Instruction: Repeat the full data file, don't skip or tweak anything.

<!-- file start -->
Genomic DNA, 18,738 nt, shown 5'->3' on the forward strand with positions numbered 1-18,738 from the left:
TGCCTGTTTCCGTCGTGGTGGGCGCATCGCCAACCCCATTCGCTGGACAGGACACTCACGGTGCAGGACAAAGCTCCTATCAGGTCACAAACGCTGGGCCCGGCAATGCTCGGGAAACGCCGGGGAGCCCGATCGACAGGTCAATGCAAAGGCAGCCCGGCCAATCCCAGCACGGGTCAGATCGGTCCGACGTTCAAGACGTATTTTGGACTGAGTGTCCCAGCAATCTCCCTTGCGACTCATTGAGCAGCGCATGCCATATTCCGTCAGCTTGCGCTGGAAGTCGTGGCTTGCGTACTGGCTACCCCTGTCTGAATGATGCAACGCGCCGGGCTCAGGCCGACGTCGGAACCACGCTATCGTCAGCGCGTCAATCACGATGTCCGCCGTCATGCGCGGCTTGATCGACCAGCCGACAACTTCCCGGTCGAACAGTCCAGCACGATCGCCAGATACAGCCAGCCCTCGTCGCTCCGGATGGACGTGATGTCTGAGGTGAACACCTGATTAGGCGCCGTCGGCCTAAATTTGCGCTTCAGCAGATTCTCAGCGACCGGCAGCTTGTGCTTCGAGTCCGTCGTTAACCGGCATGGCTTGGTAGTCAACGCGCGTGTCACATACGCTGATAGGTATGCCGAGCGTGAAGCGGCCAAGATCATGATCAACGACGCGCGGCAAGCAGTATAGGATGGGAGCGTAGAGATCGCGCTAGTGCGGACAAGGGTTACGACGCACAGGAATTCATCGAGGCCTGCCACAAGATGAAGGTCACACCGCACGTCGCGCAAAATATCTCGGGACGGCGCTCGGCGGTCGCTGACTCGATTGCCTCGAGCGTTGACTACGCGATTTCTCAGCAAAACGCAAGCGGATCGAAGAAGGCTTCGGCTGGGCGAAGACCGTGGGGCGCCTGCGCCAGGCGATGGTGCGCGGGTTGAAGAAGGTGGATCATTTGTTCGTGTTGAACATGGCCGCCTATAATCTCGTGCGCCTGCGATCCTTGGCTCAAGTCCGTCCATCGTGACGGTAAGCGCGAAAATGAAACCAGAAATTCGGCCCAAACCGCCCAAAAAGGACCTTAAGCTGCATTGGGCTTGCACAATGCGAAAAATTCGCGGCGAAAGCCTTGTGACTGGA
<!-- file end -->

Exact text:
Genomic DNA, 18,738 nt, shown 5'->3' on the forward strand with positions numbered 1-18,738 from the left:
TGCCTGTTTCCGTCGTGGTGGGCGCATCGCCAACCCCATTCGCTGGACAGGACACTCACGGTGCAGGACAAAGCTCCTATCAGGTCACAAACGCTGGGCCCGGCAATGCTCGGGAAACGCCGGGGAGCCCGATCGACAGGTCAATGCAAAGGCAGCCCGGCCAATCCCAGCACGGGTCAGATCGGTCCGACGTTCAAGACGTATTTTGGACTGAGTGTCCCAGCAATCTCCCTTGCGACTCATTGAGCAGCGCATGCCATATTCCGTCAGCTTGCGCTGGAAGTCGTGGCTTGCGTACTGGCTACCCCTGTCTGAATGATGCAACGCGCCGGGCTCAGGCCGACGTCGGAACCACGCTATCGTCAGCGCGTCAATCACGATGTCCGCCGTCATGCGCGGCTTGATCGACCAGCCGACAACTTCCCGGTCGAACAGTCCAGCACGATCGCCAGATACAGCCAGCCCTCGTCGCTCCGGATGGACGTGATGTCTGAGGTGAACACCTGATTAGGCGCCGTCGGCCTAAATTTGCGCTTCAGCAGATTCTCAGCGACCGGCAGCTTGTGCTTCGAGTCCGTCGTTAACCGGCATGGCTTGGTAGTCAACGCGCGTGTCACATACGCTGATAGGTATGCCGAGCGTGAAGCGGCCAAGATCATGATCAACGACGCGCGGCAAGCAGTATAGGATGGGAGCGTAGAGATCGCGCTAGTGCGGACAAGGGTTACGACGCACAGGAATTCATCGAGGCCTGCCACAAGATGAAGGTCACACCGCACGTCGCGCAAAATATCTCGGGACGGCGCTCGGCGGTCGCTGACTCGATTGCCTCGAGCGTTGACTACGCGATTTCTCAGCAAAACGCAAGCGGATCGAAGAAGGCTTCGGCTGGGCGAAGACCGTGGGGCGCCTGCGCCAGGCGATGGTGCGCGGGTTGAAGAAGGTGGATCATTTGTTCGTGTTGAACATGGCCGCCTATAATCTCGTGCGCCTGCGATCCTTGGCTCAAGTCCGTCCATCGTGACGGTAAGCGCGAAAATGAAACCAGAAATTCGGCCCAAACCGCCCAAAAAGGACCTTAAGCTGCATTGGGCTTGCACAATGCGAAAAATTCGCGGCGAAAGCCTTGTGACTGGA